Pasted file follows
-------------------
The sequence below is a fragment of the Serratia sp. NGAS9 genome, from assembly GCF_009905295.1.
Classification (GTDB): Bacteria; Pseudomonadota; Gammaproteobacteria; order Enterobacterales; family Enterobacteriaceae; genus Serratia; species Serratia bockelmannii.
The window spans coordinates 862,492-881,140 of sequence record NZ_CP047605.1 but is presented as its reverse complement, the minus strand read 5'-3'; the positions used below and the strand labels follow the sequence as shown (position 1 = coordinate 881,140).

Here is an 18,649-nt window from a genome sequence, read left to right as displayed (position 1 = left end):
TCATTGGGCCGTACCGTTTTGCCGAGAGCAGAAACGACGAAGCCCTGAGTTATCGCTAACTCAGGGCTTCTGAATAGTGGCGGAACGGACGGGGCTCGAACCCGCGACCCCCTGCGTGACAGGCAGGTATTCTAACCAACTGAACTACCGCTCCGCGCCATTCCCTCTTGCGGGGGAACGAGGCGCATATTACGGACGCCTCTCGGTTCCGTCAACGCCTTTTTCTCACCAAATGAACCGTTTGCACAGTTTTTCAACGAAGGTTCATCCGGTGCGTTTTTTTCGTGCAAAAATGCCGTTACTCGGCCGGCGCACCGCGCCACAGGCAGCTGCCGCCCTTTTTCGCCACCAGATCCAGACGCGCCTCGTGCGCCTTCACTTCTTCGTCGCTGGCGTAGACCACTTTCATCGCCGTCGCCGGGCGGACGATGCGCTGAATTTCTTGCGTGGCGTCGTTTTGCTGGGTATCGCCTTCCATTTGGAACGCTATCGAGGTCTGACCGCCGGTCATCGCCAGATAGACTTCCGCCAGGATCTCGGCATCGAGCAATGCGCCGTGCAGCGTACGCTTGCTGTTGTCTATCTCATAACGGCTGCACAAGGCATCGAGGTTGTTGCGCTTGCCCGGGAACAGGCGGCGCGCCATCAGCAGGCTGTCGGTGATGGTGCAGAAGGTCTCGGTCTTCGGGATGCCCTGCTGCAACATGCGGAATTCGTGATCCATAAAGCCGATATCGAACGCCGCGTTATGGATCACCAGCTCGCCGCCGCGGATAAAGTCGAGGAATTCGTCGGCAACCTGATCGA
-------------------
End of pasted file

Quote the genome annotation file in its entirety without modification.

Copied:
The sequence below is a fragment of the Serratia sp. NGAS9 genome, from assembly GCF_009905295.1.
Classification (GTDB): Bacteria; Pseudomonadota; Gammaproteobacteria; order Enterobacterales; family Enterobacteriaceae; genus Serratia; species Serratia bockelmannii.
The window spans coordinates 862,492-881,140 of sequence record NZ_CP047605.1 but is presented as its reverse complement, the minus strand read 5'-3'; the positions used below and the strand labels follow the sequence as shown (position 1 = coordinate 881,140).

Here is an 18,649-nt window from a genome sequence, read left to right as displayed (position 1 = left end):
TCATTGGGCCGTACCGTTTTGCCGAGAGCAGAAACGACGAAGCCCTGAGTTATCGCTAACTCAGGGCTTCTGAATAGTGGCGGAACGGACGGGGCTCGAACCCGCGACCCCCTGCGTGACAGGCAGGTATTCTAACCAACTGAACTACCGCTCCGCGCCATTCCCTCTTGCGGGGGAACGAGGCGCATATTACGGACGCCTCTCGGTTCCGTCAACGCCTTTTTCTCACCAAATGAACCGTTTGCACAGTTTTTCAACGAAGGTTCATCCGGTGCGTTTTTTTCGTGCAAAAATGCCGTTACTCGGCCGGCGCACCGCGCCACAGGCAGCTGCCGCCCTTTTTCGCCACCAGATCCAGACGCGCCTCGTGCGCCTTCACTTCTTCGTCGCTGGCGTAGACCACTTTCATCGCCGTCGCCGGGCGGACGATGCGCTGAATTTCTTGCGTGGCGTCGTTTTGCTGGGTATCGCCTTCCATTTGGAACGCTATCGAGGTCTGACCGCCGGTCATCGCCAGATAGACTTCCGCCAGGATCTCGGCATCGAGCAATGCGCCGTGCAGCGTACGCTTGCTGTTGTCTATCTCATAACGGCTGCACAAGGCATCGAGGTTGTTGCGCTTGCCCGGGAACAGGCGGCGCGCCATCAGCAGGCTGTCGGTGATGGTGCAGAAGGTCTCGGTCTTCGGGATGCCCTGCTGCAACATGCGGAATTCGTGATCCATAAAGCCGATATCGAACGCCGCGTTATGGATCACCAGCTCGCCGCCGCGGATAAAGTCGAGGAATTCGTCGGCAACCTGATCGA